How Much Should You Charge For Video Editing?

Determining what to charge for your video editing services can be a difficult thing. Since there are few (or often zero) hard costs associated with the performance of the work and no set industry standard across-the-board, prices can vary considerably. Even worse, clients often attempt to whittle your effort for the project down as much as they can, negotiate to the bare minimum, and sneak in extra tasks.

If you’re just starting out as a video editor, you’ve got a lot of work to do to determine what you are worth to your clients, what scope of projects we’re willing and able to handle, and how to not get totally screwed over by someone looking to take advantage of you.

SPOILER ALERT! Nobody can give you a solid answer on what exactly to do, but Ian Sansavera (@notiansans) of Learn How To Edit Stuff has some wisdom, tips, and thoughts to share that might just help you as you learn and grow in your field.

The number one question that Ian gets asked on his channel is the most difficult question to answer “How much should I charge for my video editing services?”

What makes this question so tricky to respond to is that no two clients, projects, or editors are alike. We all live in different places, work in different industries, and have varying skill sets and work experiences.

No one can offer you a spreadsheet, chart, or comp to science out the best answer to determine your rate. As you drive through your career, you’ll figure this out as a process of trial and error but Ian’s tips can help you avoid a lot of anguish.

PUT A CONTRACT TOGETHER

Regardless of who you’re working for or what you’re being paid, the most important thing you can do to protect yourself and your interests is to put together a contract. This document defines your responsibilities as well as the clients and it is your first, last, and only line for defense should either of you not live up to their obligations.

WHAT GOES IN THE CONTRACT?

Contracts should be as detailed and definitive as possible, leaving little to no room for interpretation. You’ll want to outline anything and everything you’ll be doing, and how and when they’ll be paying you for it.

  • Project Scope
    • What is it that you’ll be doing, and what sort of final deliverables will be required in the end?
    • If the work isn’t outlined here but the client is requesting it, it’s outside of your agreement and will require an additional cost.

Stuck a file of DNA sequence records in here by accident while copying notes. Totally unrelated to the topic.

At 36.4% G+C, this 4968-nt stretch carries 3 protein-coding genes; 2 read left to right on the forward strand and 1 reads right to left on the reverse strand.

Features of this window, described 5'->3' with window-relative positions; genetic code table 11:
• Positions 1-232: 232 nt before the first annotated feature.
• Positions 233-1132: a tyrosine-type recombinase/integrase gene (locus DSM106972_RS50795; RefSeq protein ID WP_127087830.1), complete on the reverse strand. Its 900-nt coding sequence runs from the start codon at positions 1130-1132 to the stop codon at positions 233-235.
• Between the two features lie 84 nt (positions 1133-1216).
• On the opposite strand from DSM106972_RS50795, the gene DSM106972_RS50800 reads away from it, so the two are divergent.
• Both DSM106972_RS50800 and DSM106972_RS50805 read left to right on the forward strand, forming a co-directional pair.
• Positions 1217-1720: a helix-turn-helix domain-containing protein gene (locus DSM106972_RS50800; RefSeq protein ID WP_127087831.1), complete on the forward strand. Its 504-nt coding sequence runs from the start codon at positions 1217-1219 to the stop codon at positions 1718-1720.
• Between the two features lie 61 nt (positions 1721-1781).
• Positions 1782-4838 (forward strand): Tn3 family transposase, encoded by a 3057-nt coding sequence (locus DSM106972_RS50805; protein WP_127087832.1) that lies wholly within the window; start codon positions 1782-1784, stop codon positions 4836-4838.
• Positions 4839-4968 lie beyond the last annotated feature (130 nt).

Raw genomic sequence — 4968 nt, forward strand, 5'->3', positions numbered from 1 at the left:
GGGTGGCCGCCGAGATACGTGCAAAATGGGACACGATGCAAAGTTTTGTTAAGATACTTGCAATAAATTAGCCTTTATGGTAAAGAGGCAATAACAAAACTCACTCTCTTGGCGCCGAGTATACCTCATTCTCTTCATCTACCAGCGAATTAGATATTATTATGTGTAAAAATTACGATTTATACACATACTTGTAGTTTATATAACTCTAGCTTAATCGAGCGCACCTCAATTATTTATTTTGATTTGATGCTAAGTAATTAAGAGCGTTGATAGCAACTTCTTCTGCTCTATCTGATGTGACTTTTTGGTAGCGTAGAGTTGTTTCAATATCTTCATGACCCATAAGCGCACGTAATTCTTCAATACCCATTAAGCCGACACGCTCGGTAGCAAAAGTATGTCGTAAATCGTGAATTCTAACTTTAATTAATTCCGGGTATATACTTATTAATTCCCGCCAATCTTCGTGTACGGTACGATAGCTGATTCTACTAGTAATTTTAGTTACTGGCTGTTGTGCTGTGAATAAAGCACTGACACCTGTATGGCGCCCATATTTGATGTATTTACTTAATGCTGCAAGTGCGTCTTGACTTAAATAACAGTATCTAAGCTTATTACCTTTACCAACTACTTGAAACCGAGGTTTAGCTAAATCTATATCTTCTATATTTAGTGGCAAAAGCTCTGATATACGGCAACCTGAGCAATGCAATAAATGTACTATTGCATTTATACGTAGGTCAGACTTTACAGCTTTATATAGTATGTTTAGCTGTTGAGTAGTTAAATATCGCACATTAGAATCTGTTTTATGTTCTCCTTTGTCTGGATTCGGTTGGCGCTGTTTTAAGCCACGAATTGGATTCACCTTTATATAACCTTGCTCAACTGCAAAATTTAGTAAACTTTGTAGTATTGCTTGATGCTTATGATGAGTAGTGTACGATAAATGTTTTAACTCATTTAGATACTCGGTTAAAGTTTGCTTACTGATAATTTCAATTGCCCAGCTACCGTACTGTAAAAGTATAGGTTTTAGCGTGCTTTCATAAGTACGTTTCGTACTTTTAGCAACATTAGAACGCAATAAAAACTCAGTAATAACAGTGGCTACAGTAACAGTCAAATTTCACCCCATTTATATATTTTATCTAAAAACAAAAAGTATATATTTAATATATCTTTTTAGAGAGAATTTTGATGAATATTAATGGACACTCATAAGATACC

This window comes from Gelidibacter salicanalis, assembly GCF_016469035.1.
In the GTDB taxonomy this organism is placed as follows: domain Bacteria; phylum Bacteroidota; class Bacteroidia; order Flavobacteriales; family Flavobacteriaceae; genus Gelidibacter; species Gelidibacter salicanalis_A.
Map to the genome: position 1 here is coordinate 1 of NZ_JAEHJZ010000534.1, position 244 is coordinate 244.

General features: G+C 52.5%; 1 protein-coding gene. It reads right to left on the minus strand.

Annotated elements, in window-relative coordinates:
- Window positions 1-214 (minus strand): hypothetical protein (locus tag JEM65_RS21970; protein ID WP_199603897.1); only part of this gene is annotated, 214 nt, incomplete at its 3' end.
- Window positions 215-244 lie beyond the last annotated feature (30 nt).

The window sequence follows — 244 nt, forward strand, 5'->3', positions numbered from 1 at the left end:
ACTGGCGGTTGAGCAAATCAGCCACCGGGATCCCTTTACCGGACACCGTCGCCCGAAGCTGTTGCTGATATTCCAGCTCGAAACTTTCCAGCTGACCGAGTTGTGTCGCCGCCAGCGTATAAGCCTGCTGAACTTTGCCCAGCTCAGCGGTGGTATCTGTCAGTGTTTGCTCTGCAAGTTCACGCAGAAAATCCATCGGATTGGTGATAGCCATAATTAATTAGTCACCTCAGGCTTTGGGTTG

• Deadlines and Delivery
    • When is it due?
    • What needs to be delivered and how?
    • How many rounds of revisions are included?
      • Typically, you only allow for 3 rounds of revision: Rough Cut, Fine Cut, and Picture Lock.
      • This helps keep things collaborative but not open ended.
  • Your Rate
    • How much are you charging and how is that work qualified?
      • This can be hourly, daily, weekly, or monthly depending on what you’re doing.

This brings us back to the dreaded topic of rates. Ian recommends, and I fully agree with this recommendation, never to accept lump sum payments for work. At the end of the day, you always end up working more for less money, and every time I’ve ever worked for a lump sum the relationship with the client ended with the deliverable.

Time is money, and money is time so qualify your payment in terms of the time you’ll spend on the project. You can make this hourly, daily, weekly, or monthly depending on how long the project is going to last. The dollars for dollars amount is based on your experience and the value of the final result to the client.

Determine your rate based on your skill set and how good you are at editing, your understanding of time, budgets, and deadlines.  This is your career, and your rate should be fair so clients keep coming back to work with you time and time again.

Figure out how many hours, days, weeks, or months its going to take you to complete the project and if their budget is worth the dedicated time to work on it for you.

Rate Examples Based On Skill Set:

*these are by no means accurate and should only be used for reference.

  • Entry Level – $150 to 200/day
  • Intermediate Level – $350 to 550/day
  • Advanced Editors – $600 to THE-SKY-IS-THE-LIMIT/day

The marriage of your skill set and the scope of the project will determine the final price for your work.

When you’re just starting out in the business, you’ll probably do a lot more work for a lot less money but as your skills grow, the clients come calling, and quality of the final product that you put forth increases you’ll have a really good understanding of what your time is worth. Just remember to have a contract, qualify everything by the time, and determine what the scope of the project entails before you put yourself into a bad situation.

My best advice is to be firm, fair, and courteous about when payments are due. Early in my career, I spent almost as much time collecting payments for my work as I did editing the project. The clients who pay the fastest, are consistent with their responsibilities to submit payments, and treat their obligations to the contract as a sign of respect for me and my business are always my favorite. They get the most benefit from my time, I’m happy, they’re happy, and we work better together.

[source: Learn How To Edit Stuff]

Claim your copy of DAVINCI RESOLVE 16 - SIMPLIFIED COURSE with 50% off! Get Instant Access!